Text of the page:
What is Coriolis Force?

By Balaji

Updated on: February 17th, 2023

The Coriolis force is an apparent or imaginary force that acts on objects already in motion. One such example is the Earth’s rotation which causes the Coriolis effect in the form of wind deflection. The Coriolis effect explains the deflection of air to the right in the Northern Hemisphere and to the left in the Southern Hemisphere. The concept was mentioned in an academic paper in 1835 by a French scientist named Gaspard-Gustave de Coriolis.

Table of content

  • 1. Definition of Coriolis Force (more)

Definition of Coriolis Force

The Coriolis force, named after the French scientist Gaspard-Gustave de Coriolis, also called Ferrell’s law, is an apparent, inertial, and imaginary force caused by the motion of an object within a frame of reference. It states that when Newton’s laws of motion are to be used with reference to a rotating body, an inertial force will act on a counterclockwise rotating body to the right and a clockwise rotating body to the left.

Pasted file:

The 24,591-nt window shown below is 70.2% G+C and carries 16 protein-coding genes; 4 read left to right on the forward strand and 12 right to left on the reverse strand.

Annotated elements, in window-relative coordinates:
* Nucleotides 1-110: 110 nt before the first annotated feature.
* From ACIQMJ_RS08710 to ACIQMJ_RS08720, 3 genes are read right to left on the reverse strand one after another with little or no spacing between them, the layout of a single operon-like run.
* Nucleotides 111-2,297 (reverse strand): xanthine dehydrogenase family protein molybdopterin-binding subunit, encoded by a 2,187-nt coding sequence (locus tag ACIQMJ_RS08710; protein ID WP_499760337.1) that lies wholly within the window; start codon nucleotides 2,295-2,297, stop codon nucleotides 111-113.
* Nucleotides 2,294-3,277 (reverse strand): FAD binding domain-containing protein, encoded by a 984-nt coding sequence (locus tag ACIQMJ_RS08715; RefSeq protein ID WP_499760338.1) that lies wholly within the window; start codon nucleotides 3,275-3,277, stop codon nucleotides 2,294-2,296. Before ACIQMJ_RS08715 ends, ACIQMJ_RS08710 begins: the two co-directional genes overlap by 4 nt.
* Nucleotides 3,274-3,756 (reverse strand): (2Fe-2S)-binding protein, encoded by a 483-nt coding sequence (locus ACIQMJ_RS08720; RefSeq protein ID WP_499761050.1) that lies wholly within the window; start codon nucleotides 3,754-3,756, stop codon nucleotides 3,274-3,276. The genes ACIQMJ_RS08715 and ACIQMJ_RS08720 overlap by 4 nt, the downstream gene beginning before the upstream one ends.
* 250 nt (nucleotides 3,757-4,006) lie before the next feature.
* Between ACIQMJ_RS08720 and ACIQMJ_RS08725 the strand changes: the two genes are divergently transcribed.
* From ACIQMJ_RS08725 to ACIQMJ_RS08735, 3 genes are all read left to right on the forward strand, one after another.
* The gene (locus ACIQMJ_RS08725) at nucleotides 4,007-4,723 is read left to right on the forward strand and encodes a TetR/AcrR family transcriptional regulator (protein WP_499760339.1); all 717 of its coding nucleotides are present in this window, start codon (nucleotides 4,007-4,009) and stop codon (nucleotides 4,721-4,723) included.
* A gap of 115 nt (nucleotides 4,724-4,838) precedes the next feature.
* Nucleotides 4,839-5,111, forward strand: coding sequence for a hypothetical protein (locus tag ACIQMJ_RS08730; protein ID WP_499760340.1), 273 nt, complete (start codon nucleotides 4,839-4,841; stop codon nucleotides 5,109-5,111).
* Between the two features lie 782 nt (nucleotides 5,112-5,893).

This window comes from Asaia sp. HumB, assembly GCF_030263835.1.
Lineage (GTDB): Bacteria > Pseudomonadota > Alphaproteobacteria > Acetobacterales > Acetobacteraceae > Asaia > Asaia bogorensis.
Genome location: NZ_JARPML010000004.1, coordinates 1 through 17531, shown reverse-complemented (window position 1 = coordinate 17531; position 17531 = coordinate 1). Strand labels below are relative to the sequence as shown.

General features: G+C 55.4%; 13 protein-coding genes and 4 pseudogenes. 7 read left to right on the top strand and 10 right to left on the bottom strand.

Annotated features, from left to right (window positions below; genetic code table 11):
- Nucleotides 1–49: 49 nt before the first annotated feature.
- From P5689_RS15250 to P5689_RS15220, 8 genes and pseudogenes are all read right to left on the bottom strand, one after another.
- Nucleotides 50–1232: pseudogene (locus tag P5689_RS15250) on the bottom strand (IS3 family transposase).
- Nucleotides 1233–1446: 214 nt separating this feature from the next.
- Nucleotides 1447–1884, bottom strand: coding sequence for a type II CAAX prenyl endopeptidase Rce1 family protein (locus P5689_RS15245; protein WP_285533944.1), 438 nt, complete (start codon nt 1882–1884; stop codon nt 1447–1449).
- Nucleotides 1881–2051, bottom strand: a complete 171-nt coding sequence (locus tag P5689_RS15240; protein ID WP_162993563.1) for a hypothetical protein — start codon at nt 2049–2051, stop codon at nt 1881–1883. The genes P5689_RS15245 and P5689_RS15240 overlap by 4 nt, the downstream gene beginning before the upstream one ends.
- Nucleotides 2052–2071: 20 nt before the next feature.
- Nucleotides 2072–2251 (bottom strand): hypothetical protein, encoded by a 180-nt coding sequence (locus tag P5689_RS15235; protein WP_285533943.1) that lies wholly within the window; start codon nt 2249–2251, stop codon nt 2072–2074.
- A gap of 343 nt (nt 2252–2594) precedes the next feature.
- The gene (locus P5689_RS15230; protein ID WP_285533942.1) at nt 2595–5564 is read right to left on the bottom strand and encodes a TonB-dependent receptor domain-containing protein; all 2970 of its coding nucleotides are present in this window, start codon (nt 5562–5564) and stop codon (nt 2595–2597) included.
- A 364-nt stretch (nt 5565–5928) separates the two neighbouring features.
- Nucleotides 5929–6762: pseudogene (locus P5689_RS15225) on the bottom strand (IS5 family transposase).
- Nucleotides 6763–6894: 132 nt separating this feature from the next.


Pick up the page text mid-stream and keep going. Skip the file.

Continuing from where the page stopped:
• The Coriolis force explains the force caused by the Earth’s rotation.
  • In the northern and southern hemispheres of the Earth, deflection occurs to the right and left, respectively, due to motion.
  • This deflection is dependent on wind velocity. It shares a directly proportional relationship where the deflection will also be high if the velocity is high.
  • Wind velocity depends on the pressure gradient force, where the greater the pressure gradient force, the greater the velocity and, therefore, the greater the deflection.

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